Spoilt ballots / NONE - results from 2015

Example declarations from 2015

Below are the original reports from five example constituencies, including David Cameron's own.  These are written by the Returning Officer for each of the 650 constituencies, and submitted to the Electoral Commission.

We annotate them in red to show the votes for 'None' and other 'spoilt ballots', and the huge numbers who did not use their vote.

As you can see, the established British way to silence democratic protest is to mix protest votes with unclear ballots and classify them all as 'void for uncertainty'.  It's like the old Soviet tradition of declaring all opposition to the current party system as mistaken or insane.

If the number of clear votes for NONE increases, they become newsworthy, and this classification will be indefensible.

For campaigning purposes, we will assume nearly all category D votes were deliberate votes for None of the candidates (inc. unmarked Blank votes).  We call on the Electoral Commission to prove otherwise in 2017.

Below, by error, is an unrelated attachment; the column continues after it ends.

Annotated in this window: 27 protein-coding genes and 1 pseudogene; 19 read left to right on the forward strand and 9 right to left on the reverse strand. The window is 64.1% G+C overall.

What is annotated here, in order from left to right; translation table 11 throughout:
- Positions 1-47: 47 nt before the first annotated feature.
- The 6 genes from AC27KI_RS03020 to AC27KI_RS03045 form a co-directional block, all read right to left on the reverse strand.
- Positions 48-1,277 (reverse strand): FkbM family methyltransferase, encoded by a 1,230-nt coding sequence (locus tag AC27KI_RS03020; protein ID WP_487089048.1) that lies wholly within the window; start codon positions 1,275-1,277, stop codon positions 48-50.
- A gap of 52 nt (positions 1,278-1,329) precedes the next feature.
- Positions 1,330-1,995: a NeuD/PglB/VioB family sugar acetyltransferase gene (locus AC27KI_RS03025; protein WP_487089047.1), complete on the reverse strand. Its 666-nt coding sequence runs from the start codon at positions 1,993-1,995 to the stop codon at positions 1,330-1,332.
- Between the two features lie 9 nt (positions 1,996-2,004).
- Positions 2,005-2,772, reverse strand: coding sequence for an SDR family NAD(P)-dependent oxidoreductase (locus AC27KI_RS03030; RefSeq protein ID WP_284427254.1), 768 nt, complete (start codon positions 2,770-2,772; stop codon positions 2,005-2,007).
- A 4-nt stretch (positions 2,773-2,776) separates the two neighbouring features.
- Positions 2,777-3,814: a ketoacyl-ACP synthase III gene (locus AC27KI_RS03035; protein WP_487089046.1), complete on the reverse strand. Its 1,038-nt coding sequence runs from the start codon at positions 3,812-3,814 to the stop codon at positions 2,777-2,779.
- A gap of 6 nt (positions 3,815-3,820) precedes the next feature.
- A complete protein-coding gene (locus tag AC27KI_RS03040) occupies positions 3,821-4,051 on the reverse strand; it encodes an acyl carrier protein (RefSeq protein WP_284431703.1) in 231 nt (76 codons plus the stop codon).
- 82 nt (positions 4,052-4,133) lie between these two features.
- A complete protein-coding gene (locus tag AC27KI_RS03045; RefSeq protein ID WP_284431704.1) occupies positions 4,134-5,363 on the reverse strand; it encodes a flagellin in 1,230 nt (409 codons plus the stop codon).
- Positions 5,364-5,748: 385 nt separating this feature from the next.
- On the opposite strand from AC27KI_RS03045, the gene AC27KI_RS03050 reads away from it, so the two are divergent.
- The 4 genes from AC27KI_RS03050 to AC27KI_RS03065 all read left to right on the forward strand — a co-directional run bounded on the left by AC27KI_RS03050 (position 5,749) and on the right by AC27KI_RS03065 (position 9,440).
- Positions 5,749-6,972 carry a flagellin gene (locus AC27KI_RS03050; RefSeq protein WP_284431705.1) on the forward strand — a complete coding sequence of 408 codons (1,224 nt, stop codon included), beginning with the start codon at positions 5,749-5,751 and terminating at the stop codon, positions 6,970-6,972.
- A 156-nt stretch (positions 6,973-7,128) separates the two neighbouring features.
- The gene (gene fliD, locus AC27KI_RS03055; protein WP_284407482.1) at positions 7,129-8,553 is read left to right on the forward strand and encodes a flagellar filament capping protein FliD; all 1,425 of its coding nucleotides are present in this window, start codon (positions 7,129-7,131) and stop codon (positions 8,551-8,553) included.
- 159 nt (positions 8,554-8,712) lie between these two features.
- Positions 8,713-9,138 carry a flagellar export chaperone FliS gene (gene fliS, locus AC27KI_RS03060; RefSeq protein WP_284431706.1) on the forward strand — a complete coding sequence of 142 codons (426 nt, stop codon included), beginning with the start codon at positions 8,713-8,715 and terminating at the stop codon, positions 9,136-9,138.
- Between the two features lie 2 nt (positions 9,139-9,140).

Overall, less than 1% of UK electors delivered a protest vote, while 34% remained silent.

The challenge is for people to wake up and change that!

Categories A-E are explained at the bottom of this page.

Reports by Returning Officers: Declaration of Result of Poll for example constituencies.

Explanation of the categores A-E

A. The ballot paper has not been stamped by a polling station.

B. If you vote for more than one candidate, or appear to, then it's rejected.

C. If you write your name, or any other form of identification, it's rejected.

D. This one's called rejection for uncertainty, but in fact it combines unclear votes with votes that may be very clearly for NONE of the candidates.  It has by far the biggest number of ballots.

As we suggest above, for campaign purposes, you can assume nearly all 'uncertain' Category D ballots were deliberate votes for None of the candidates (inc. Blank votes).  We call on the Electoral Commission to prove otherwise in 2017.

If just some of the 34% who stayed silent, vote NONE clearly instead, it will make make the protest vote newsworthy, establish the NONE option as a natural part of UK elections, and make this classification as 'uncertain' indefensible.  See Making Protest Votes Count.

E is not relevant to a single choice election like this, but to elections like for the London Mayor and Assembly where part of the ballot may be rejected.

Return to top of page.

Don't be silent.
Vote for a candidate who you trust
to work hard for things you believe in,
or vote NONE in protest.